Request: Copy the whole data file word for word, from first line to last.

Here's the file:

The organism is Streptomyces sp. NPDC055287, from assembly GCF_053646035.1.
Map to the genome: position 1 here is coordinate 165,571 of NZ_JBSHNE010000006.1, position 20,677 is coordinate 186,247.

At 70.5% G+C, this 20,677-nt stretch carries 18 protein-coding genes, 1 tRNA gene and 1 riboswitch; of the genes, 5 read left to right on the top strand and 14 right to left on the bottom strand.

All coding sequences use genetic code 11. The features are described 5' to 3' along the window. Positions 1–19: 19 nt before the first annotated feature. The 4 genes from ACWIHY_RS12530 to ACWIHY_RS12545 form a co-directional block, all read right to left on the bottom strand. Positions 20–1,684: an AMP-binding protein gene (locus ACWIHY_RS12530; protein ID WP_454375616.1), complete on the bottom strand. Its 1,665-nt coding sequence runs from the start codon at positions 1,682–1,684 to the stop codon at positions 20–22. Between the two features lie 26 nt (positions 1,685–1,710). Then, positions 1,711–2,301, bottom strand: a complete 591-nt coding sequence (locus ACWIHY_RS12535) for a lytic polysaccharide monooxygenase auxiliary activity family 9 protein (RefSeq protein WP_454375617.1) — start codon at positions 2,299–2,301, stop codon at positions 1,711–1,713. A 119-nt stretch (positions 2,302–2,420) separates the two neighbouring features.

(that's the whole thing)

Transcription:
The organism is Streptomyces sp. NPDC055287, from assembly GCF_053646035.1.
Map to the genome: position 1 here is coordinate 165,571 of NZ_JBSHNE010000006.1, position 20,677 is coordinate 186,247.

At 70.5% G+C, this 20,677-nt stretch carries 18 protein-coding genes, 1 tRNA gene and 1 riboswitch; of the genes, 5 read left to right on the top strand and 14 right to left on the bottom strand.

All coding sequences use genetic code 11. The features are described 5' to 3' along the window. Positions 1–19: 19 nt before the first annotated feature. The 4 genes from ACWIHY_RS12530 to ACWIHY_RS12545 form a co-directional block, all read right to left on the bottom strand. Positions 20–1,684: an AMP-binding protein gene (locus ACWIHY_RS12530; protein ID WP_454375616.1), complete on the bottom strand. Its 1,665-nt coding sequence runs from the start codon at positions 1,682–1,684 to the stop codon at positions 20–22. Between the two features lie 26 nt (positions 1,685–1,710). Then, positions 1,711–2,301, bottom strand: a complete 591-nt coding sequence (locus ACWIHY_RS12535) for a lytic polysaccharide monooxygenase auxiliary activity family 9 protein (RefSeq protein WP_454375617.1) — start codon at positions 2,299–2,301, stop codon at positions 1,711–1,713. A 119-nt stretch (positions 2,302–2,420) separates the two neighbouring features.